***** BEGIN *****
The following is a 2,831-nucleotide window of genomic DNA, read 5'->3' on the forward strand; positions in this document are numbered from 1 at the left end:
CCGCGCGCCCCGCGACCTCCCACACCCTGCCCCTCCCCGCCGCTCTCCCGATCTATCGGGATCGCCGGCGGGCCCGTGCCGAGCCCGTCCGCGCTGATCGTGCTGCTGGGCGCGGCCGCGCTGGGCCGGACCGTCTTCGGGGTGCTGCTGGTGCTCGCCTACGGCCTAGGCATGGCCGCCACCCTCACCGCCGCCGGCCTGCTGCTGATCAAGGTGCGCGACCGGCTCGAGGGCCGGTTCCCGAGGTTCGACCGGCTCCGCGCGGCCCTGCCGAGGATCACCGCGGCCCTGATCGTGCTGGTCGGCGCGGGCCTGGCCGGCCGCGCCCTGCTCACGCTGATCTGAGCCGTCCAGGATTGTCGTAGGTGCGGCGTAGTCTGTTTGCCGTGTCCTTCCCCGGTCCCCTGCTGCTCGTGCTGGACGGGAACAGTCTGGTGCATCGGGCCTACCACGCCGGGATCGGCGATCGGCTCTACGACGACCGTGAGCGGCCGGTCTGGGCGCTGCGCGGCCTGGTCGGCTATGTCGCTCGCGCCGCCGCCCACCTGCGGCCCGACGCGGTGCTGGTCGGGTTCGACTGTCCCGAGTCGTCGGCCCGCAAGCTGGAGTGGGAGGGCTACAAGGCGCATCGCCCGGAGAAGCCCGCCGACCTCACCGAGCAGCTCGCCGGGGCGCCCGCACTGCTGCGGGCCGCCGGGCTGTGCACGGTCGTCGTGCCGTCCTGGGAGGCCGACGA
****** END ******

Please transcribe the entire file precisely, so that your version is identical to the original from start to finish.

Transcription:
The following is a 2,831-nucleotide window of genomic DNA, read 5'->3' on the forward strand; positions in this document are numbered from 1 at the left end:
CCGCGCGCCCCGCGACCTCCCACACCCTGCCCCTCCCCGCCGCTCTCCCGATCTATCGGGATCGCCGGCGGGCCCGTGCCGAGCCCGTCCGCGCTGATCGTGCTGCTGGGCGCGGCCGCGCTGGGCCGGACCGTCTTCGGGGTGCTGCTGGTGCTCGCCTACGGCCTAGGCATGGCCGCCACCCTCACCGCCGCCGGCCTGCTGCTGATCAAGGTGCGCGACCGGCTCGAGGGCCGGTTCCCGAGGTTCGACCGGCTCCGCGCGGCCCTGCCGAGGATCACCGCGGCCCTGATCGTGCTGGTCGGCGCGGGCCTGGCCGGCCGCGCCCTGCTCACGCTGATCTGAGCCGTCCAGGATTGTCGTAGGTGCGGCGTAGTCTGTTTGCCGTGTCCTTCCCCGGTCCCCTGCTGCTCGTGCTGGACGGGAACAGTCTGGTGCATCGGGCCTACCACGCCGGGATCGGCGATCGGCTCTACGACGACCGTGAGCGGCCGGTCTGGGCGCTGCGCGGCCTGGTCGGCTATGTCGCTCGCGCCGCCGCCCACCTGCGGCCCGACGCGGTGCTGGTCGGGTTCGACTGTCCCGAGTCGTCGGCCCGCAAGCTGGAGTGGGAGGGCTACAAGGCGCATCGCCCGGAGAAGCCCGCCGACCTCACCGAGCAGCTCGCCGGGGCGCCCGCACTGCTGCGGGCCGCCGGGCTGTGCACGGTCGTCGTGCCGTCCTGGGAGGCCGACGA